So, should we be worried by this rise in inflation? The basic answer is no, although the extent of its rise in the eurozone suggests that structural reform there has not progressed as far as we might have hoped.
Our reasoning is that the two main sources of higher inflation, energy and food prices, are both supply-induced. Elsewhere, there is little sign of anything untoward developing and we believe the severity of the global downturn will progressively be reflected in price levels, although inflation will continue to live up to its reputation as a lagging indicator. The risk is that by concentrating on inflation when the major problem relates to growth, central bankers risk making the downturn even more serious.
Fortunately, Greenspan clearly seems to believe inflation is not a threat. Indeed, the major positive influence on the global economy at present is the willingness of the Federal Reserve to cut US borrowing costs aggressively. Since that first, unscheduled 50 basis point cut on 3 January, further reductions amounting to another 2% have been made and we expect more cuts until the Bush stimulus begins to be felt later in the year.
The speed with which the Fed has been prepared to react to the deteriorating situation contrasts starkly with the response of the ECB, who, for some time, appeared to believe the European economy would be unaffected.
We do not expect recent or future easing to transform the outlook overnight. Indeed, as inflation is seen to come back under control, we would expect bond yields to move lower again, having backed up a little in recent months.
We are currently overweight US bonds, anticipating that we can derive some benefit from a further mild reduction in yields. Furthermore, the falling surplus and likely slowdown in corporate loan demand suggests corporate bond spreads will benefit from the reduction in relative supply over the next year.
However, unless the US economy fails to bottom out, and the situation is even more serious than we think, yields are likely to pick up again as 2002 progresses.
Europe is more difficult to call because it is not yet clear sufficient confidence has been created in the currency for its 'obvious' cheapness to assert itself. Our current weightings are therefore not far from neutral.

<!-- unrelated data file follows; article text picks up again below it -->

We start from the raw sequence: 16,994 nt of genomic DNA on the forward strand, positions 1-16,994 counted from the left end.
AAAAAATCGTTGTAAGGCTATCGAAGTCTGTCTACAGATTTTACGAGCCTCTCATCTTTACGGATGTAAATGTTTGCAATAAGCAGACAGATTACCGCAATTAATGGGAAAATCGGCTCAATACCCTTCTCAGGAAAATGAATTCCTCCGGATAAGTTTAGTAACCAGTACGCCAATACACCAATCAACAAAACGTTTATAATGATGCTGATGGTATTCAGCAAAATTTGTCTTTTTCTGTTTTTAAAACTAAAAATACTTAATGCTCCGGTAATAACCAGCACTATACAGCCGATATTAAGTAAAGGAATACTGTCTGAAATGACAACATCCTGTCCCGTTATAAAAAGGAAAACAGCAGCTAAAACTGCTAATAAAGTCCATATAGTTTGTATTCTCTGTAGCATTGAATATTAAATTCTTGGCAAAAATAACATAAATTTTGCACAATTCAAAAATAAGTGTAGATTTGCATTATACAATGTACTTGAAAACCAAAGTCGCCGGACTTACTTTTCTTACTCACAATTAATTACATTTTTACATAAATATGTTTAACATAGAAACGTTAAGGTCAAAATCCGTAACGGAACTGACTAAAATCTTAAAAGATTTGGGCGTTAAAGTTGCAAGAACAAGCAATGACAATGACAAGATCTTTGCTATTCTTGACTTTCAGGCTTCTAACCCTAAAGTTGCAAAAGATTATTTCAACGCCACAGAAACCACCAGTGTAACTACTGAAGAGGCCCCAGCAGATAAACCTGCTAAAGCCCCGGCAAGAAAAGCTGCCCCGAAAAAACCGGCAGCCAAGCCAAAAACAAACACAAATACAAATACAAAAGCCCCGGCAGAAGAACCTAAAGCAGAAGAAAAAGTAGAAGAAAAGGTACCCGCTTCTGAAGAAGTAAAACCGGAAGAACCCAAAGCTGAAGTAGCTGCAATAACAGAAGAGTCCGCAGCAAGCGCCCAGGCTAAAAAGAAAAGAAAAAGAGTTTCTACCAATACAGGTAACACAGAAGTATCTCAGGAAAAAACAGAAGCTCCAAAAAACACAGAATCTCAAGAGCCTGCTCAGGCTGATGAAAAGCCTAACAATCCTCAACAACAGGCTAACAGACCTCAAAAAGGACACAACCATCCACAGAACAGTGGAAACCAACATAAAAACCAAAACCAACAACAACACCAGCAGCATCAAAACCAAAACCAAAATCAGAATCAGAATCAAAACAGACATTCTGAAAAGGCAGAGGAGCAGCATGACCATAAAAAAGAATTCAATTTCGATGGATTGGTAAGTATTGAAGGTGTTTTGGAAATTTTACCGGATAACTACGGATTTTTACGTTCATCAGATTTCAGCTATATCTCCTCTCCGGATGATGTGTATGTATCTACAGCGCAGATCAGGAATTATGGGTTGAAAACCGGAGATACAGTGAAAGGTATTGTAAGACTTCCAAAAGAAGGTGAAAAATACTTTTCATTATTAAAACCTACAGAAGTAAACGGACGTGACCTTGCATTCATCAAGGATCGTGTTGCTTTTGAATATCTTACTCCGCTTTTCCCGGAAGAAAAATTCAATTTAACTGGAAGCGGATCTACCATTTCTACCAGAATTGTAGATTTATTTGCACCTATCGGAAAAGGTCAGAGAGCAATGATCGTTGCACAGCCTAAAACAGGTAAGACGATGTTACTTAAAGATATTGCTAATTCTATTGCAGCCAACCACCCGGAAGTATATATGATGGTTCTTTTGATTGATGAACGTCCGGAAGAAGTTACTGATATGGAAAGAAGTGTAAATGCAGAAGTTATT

With the dubious distinction of its currency having fallen significantly against the euro over the past six months and its bond yields having risen relative to benchmark Bunds, Sweden offers a more risky, but potentially more profitable, way of participating in any recovery in European bond markets and currencies.
Our major underweight position is in Japan. Yields are so low as to be almost invisible, a description that can in no way be applied to the fiscal deficit and the accumulated stock of government debt outstanding. The Bank of Japan has yet to demonstrate wholehearted enthusiasm for its new policy of printing money and the new Prime Minister may find it more difficult to introduce long-overdue reforms than the markets originally anticipated.
In any case, reforms aimed at allowing market forces to work their magic on Japan's ailing economy will almost inevitably first result in a recession. Bond yields close to 1% for 10-year Japanese Government Bonds already reflect that but the currency continues to look vulnerable. As for bond yields, and therefore prices, if Koizumi does succeed in reigniting the long dormant Japanese economy, they just do not bear thinking about.
Investors' appetite for risk shrivelled after tech bubble burst.
Rising bond prices in Europe and Japan offset by currency weakness.